Around a dozen oyster reefs in East Bay were recently restored through 2010 Deepwater Horizon Oil Spill recovery funds.
The $5.3 million Oyster Cultch Placement Project is aimed to enhance and improve oyster populations in Pensacola Bay, St. Andrews Bay and Apalachicola Bay.
And from September 24 through October 2, about 20,103 cubic yards of lime rock aggregate were deposited onto 17 oyster reefs for the setting of native oyster larvae and oyster colonization.
A total of 88 acres were planted in the Pensacola Bay System in Santa Rosa and Escambia Counties using high-pressure water cannons to blow the material to the selected planing sites.
According to Santa Rosa County, planting locations included Escribano Point, where several other oil spill funded initiatives are beginning to take shape.
Additionally, The Nature Conservancy (TNC) was awarded a $1.5 million grant to provide three years’ worth of pre-restoration monitoring, project design and permitting for 6.5 miles of coastline along Escribano Point Wildlife Management Area in East and Blackwater Bays.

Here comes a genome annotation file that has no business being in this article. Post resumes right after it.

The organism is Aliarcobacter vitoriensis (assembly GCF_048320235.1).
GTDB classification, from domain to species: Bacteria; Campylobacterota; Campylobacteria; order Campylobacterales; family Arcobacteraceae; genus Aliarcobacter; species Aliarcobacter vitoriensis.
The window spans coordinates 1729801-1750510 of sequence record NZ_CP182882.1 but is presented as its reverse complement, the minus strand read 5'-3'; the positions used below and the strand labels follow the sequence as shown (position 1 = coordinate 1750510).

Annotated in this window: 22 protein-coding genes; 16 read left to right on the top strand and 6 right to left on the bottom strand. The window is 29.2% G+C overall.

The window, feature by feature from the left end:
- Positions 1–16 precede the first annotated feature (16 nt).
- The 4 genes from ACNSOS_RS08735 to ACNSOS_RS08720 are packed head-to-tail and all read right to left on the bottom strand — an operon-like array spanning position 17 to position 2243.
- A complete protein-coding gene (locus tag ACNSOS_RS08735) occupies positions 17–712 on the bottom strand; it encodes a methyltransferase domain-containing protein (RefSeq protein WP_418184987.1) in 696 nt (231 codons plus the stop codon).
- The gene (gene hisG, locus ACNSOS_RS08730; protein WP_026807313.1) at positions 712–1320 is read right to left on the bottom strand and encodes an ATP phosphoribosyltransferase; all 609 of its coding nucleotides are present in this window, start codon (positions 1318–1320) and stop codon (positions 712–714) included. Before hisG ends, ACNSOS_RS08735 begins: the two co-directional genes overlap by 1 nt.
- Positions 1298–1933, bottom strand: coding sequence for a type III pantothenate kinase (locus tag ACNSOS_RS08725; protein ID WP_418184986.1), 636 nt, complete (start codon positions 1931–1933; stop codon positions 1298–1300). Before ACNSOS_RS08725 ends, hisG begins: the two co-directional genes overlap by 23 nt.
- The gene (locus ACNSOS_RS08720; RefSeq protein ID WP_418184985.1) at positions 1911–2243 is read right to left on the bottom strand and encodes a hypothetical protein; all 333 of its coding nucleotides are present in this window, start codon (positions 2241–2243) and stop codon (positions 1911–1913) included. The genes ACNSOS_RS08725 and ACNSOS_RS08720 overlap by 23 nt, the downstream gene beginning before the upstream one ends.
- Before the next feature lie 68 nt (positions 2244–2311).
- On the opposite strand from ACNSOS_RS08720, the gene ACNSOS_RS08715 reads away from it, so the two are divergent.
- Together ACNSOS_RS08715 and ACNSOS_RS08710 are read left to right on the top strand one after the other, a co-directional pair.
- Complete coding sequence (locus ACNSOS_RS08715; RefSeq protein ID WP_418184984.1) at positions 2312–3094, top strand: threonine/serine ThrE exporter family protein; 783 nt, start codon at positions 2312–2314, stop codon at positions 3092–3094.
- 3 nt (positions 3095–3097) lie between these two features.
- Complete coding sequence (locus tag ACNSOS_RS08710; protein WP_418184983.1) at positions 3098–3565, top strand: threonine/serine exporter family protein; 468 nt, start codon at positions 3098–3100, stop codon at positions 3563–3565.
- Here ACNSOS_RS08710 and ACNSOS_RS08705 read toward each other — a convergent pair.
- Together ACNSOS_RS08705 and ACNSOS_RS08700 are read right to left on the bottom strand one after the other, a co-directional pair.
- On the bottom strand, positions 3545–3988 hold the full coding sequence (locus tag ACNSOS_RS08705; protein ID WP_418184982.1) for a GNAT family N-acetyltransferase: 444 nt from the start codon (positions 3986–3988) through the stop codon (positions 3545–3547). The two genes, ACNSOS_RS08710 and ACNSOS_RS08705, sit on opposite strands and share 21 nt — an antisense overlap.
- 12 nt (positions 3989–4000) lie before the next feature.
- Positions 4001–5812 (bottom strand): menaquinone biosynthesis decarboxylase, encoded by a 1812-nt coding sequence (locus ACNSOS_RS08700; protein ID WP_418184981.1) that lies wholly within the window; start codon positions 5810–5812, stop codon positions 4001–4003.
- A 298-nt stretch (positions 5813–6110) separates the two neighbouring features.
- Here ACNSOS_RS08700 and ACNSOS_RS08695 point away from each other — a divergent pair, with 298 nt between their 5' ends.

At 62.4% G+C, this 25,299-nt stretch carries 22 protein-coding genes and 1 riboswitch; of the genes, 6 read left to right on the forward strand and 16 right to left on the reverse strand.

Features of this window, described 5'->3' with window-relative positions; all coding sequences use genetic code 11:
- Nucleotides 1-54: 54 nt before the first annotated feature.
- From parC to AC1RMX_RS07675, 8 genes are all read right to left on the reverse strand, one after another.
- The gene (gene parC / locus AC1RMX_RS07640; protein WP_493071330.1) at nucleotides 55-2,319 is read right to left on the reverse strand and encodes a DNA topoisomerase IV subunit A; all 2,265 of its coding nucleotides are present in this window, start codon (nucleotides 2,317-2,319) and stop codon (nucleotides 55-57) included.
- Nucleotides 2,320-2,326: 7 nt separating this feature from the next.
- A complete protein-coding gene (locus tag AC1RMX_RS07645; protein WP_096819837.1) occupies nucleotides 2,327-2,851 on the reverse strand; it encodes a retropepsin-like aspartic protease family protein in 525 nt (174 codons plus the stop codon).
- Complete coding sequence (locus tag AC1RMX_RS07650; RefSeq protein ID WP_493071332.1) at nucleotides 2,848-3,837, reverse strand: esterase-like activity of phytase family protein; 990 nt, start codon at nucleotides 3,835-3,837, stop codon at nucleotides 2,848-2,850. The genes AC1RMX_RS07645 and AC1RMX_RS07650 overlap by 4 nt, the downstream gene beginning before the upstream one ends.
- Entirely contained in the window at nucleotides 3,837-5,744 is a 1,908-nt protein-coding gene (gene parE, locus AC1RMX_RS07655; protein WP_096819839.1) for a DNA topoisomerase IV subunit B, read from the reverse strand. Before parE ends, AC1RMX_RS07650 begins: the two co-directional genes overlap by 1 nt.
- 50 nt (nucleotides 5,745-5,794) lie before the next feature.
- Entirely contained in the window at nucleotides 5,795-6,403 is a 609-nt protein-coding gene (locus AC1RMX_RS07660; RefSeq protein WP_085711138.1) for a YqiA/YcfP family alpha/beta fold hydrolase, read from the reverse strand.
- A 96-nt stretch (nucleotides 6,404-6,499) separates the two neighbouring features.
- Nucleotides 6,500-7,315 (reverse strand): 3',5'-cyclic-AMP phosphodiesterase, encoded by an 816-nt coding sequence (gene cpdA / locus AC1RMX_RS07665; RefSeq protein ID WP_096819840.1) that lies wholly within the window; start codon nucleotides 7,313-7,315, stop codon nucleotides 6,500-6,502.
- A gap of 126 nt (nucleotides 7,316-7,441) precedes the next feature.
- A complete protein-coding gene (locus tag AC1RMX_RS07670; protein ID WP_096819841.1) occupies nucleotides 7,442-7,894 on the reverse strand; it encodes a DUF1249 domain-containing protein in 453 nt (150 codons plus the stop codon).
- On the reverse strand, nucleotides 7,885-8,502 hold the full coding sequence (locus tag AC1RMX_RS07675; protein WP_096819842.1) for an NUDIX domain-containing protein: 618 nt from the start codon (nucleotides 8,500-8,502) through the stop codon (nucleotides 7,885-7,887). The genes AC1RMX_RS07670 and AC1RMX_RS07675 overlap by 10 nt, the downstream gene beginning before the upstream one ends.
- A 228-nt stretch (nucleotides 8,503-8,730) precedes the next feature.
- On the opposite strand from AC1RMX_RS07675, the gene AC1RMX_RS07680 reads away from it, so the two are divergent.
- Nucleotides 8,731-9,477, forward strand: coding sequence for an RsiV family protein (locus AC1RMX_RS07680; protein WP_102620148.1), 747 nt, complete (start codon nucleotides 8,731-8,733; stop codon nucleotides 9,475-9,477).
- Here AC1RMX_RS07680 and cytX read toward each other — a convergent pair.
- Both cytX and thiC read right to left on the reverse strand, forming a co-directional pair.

As a support element of TNC’s project, Santa Rosa County allocated $300,000 of its RESTORE Act funding to TNC for implementation of an oyster shell recycling program, community outreach and oyster reef habitat mapping.
“Oysters and the reef habitat they form are vital for the health and well-being of our environment, economies, and communities throughout the Gulf of Mexico,” said Anne Birch, marine conservation director for The Nature Conservancy in Florida. “The state’s restoration of oyster habitat in East Bay will help boost the oyster fishery economy and complements The Nature Conservancy’s East Bay project to restore essential oyster reef habitat for species such as fish, crabs and birds. Together we are working to restore this habitat for both nature and people.”